Francophile International Business Mixer and International Women’s Day
- "Portrait of a Young Woman" by Sandro Botticelli (1480-85)
WHAT: Francophile International Business Mixer and International Women’s Day
WHEN: Friday, March 8, 2019 – 6pm-9:30pm
WHERE: La Maison Française – 4101 Reservoir Rd, NW - Washington, D.C. - 20007
FACC Members - $30.00
Non-FACC Members - $45.00
RESERVATION: Online reservation required
ADD. INFOS: Valid ID required, no parking inside the embassy. No large bags, helmets and suitcase.
Are you a Francophile? Or a business-minded person? Or simply a professional who enjoys a nice Happy Hour in one of the most beautiful Embassy in Washington? Then this event is for you! And of course, no need to speak French. Unless you want to!
What is more, on the occasion of International Women’s Day, a French art collector, will exhibit some historical posters from museum or art galleries exhibitions showcasing women in art.
For instance, the "Portrait of a Young Woman" executed by the artist Sandro Botticelli between 1480 and 1485 and "Marilyn Monroe", executed by Andy Warhol in 1967 will be displayed, both mythologizing women as nymphs or goddesses, associating them both to freedom and power.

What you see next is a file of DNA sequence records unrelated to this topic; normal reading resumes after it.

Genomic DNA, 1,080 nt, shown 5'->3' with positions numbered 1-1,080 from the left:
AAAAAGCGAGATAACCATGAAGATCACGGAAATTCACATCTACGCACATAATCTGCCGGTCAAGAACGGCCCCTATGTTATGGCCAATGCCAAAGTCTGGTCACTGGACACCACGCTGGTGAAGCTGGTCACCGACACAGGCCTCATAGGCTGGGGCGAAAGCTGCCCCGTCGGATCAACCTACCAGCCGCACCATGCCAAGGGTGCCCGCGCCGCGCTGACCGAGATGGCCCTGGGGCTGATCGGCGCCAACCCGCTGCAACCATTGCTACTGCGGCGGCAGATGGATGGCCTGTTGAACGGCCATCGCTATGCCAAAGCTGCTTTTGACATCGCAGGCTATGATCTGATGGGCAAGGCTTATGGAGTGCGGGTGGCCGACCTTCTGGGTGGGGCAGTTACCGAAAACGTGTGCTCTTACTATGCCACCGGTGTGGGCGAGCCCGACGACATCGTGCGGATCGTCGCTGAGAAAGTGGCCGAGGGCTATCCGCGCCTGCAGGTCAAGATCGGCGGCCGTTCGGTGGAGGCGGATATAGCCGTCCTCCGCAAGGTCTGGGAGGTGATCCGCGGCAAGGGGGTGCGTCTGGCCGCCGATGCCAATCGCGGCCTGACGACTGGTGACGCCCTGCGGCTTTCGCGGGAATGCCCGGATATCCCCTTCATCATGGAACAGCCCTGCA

As a reminder, International Women’s Day is celebrated all around the world and is a day when women are recognized for their achievements without regard to divisions, whether national, ethnic, linguistic, cultural, economic or political. International Women’s Day first emerged from the activities of labor movements at the turn of the twentieth century in North America and across Europe.
For the anecdote, the first National Woman’s Day was observed in the United States on February 28, 1909. The Socialist Party of America designated this day in honor of the 1908 garment workers’ strike in New York, where women protested against awful working conditions. Join us on March 8 to celebrate women in art, along with French VIPs, diplomats and francophiles!
In partnership with Art Collector Brieuc Le Bigre
- "La Pompadour" by Henri Matisse (c. 1951)